5. Other listings

Briar Press have a really useful list of Letterpress Suppliers it’s worth checking out.
Printmaker.com have a small ads section which sometimes has printing presses offered (I’ve even seen them for free).

6. Local Printshop Closures

– If a print shop is closing which has been around for longer than 20 years, it may have some machines for sale, or at least some type – it is worth enquiring. It may seem a little vulture like, picking over the bones of a dying industry, but think of it more like you will be making use of the same tools they used and keeping an artform alive.

Whether you’re a poor struggling artist, or a go getting printmaker, I hope this was helpful and guides you on your way to your first printing press. I’d be interested to hear about anyone elses printing press bargains, or of any other places people can hunt for their first press – please drop me a line (photos are most welcome) at printmakingarts@gmail.com.

Comments

    • Matt says

      Hi Sofia
      Thanks for commenting.
      Lino and woodcut are the main types of printmaking I do. For smaller pieces I use a baren, or the back of a wooden spoon to burnish the back of the paper and make a print – this is cheap and I know of many people who use this method for producing editions too.
      However, if you are set on getting a press, have a look for a book press, or ‘nipping’ press on Ebay like this one. I also use a table-top proofing press like this one – although you will be lucky to find one for less than £100.
      One other alternative would be to build one. The plans/instructions for building a ‘bottle-jack press’ are available online (view them here), and I have every intention of building one for a future video tutorial on this blog –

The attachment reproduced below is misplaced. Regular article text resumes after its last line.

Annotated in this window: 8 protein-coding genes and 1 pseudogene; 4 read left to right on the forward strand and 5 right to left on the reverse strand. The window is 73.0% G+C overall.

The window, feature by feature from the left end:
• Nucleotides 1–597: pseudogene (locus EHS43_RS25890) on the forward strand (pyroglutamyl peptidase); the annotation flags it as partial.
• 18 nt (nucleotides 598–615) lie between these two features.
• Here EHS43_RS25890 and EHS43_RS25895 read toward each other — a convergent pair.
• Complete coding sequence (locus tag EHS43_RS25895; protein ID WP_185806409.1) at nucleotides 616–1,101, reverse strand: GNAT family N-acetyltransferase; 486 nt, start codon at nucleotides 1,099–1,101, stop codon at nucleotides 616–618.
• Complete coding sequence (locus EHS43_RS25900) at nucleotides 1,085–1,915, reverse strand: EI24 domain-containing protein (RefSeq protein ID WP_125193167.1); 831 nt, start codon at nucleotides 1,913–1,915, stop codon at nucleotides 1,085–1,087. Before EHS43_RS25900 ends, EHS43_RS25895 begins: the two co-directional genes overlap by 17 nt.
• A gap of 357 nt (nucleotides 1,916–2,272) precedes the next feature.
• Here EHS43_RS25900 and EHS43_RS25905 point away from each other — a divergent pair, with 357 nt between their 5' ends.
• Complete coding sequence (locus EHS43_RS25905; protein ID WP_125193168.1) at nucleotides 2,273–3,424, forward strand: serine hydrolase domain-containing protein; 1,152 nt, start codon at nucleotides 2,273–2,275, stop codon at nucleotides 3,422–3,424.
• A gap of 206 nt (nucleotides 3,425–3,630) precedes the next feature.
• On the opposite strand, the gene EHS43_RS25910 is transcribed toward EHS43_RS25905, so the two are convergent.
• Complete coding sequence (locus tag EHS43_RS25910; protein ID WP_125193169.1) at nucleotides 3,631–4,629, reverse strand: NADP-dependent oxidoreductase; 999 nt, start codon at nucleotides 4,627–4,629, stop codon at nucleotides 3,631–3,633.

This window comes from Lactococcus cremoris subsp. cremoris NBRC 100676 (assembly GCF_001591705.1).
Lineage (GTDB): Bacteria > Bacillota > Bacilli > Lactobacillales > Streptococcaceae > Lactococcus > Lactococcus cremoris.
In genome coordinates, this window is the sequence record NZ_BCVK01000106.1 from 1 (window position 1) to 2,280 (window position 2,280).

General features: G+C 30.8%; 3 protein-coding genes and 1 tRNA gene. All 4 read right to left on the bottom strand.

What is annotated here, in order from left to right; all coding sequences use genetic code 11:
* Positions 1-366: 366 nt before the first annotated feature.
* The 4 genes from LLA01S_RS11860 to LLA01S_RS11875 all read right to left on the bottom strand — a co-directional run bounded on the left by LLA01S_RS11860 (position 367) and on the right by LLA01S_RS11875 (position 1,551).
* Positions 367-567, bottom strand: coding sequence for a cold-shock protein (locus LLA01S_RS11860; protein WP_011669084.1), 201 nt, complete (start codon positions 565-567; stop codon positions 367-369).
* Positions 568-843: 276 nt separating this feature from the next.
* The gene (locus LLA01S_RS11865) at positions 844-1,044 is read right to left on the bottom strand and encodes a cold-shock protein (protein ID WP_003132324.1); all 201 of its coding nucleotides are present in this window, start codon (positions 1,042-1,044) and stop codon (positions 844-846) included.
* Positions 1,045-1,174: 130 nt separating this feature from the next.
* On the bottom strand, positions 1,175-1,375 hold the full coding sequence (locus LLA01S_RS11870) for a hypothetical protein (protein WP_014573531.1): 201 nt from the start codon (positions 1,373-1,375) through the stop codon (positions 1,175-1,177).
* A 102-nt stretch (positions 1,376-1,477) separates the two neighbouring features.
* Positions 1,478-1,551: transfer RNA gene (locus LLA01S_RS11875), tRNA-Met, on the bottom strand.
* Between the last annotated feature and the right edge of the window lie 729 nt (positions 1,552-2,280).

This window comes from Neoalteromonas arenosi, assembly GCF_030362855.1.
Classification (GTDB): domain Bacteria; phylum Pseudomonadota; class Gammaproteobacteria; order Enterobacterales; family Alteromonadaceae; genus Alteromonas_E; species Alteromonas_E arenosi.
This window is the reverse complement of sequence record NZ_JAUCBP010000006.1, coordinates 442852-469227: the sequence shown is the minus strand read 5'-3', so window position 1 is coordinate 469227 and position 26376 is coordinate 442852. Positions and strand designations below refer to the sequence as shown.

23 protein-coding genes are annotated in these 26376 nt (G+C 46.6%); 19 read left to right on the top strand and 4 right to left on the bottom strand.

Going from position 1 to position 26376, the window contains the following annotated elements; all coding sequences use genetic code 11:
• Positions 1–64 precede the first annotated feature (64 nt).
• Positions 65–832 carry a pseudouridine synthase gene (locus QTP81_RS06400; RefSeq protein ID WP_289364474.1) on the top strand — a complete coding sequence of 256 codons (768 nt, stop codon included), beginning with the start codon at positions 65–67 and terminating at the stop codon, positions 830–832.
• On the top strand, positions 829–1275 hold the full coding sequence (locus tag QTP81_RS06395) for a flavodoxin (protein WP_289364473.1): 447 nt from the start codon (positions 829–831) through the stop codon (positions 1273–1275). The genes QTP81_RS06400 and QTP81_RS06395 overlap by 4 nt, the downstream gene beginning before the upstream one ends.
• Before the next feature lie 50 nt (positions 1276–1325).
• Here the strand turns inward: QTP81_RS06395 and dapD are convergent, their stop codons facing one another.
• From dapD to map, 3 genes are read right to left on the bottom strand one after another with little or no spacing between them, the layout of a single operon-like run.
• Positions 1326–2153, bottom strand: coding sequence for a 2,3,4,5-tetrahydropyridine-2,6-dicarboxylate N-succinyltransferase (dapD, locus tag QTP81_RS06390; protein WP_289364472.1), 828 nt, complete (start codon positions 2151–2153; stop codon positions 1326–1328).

I hope that was helpful. If you have any other queries, drop me a line.
      Cheers,
      Matt.

  1. Debbie says

    Hi, have just found your website whilst looking into using a press for lino printing. I am a novice and have been burnishing my prints by hand for a few months now. However, I find this very tiring and a little hit and miss with the print being inconsistent, especially for larger prints. I have had a look on eBay but I’m not really sure how the letter prints work for block printing. Do you have any tutorials/photos on the technique of placing the lino and paper onto the press? All the artists I’ve seen on websites like etsy seem to be using the larger expensive roller type presses which are a bit too much of an investment for my level of printing. Thanks for any info you can give!
    Debbie

    • Matt says

      Hi Debbie.
      Whilst you can get some joy with a clear wood or lino cut on a letterpress, you would probably be better off looking for a book press or nipping press like this one. If you did want to try the letterpress route, you will need to mount the lino on a plywood or mdf block. You then mount this in the chase which is like a rectangular metal frame with little screws at the top and bottom. You place pieces of packing wood around your plate and then tighten the screws. When you have mounted the chase on the press, you will need to fiddle around to get the right consistency of ink (it’s not the same as for hand burnishing).
      I use one of these, which is fantastic, but you will be lucky to find a cheap one. I also hand burnish my prints – this is by no means an amateur method. Many, many professional printmakers use hand burnishing to great effect. Hand burnishing takes practice and you will often find you have to ‘wear in’ your burnishing tool of choice. I use a Japanese bamboo baren, or a wooden spoon. Other people I know use rollers, or even brushes (these can produce amazing and delicate effects).
      So, to sum up, go for a book press, or stick with hand burnishing. You could also set up an Ebay alert for ‘proofing press’ because you might get lucky.
      Not to go on and on, but an alternative way to go might be to look at old mangle’s for sale locally, or on Ebay. They can be converted quite successfully into serviceable printing presses. I have one in my garden earmarked for just that fate.
      Hope that helps,
      Matt.

      • Debbie says

        Hi Matt
        Thanks very much for your quick reply. That makes more sense thank you- couldn’t figure out where the lino block went! I’m using a wooden spoon at the moment so maybe I should stick to it as with patience I am getting nice results. Thanks for your help,
        Debbie

  2. says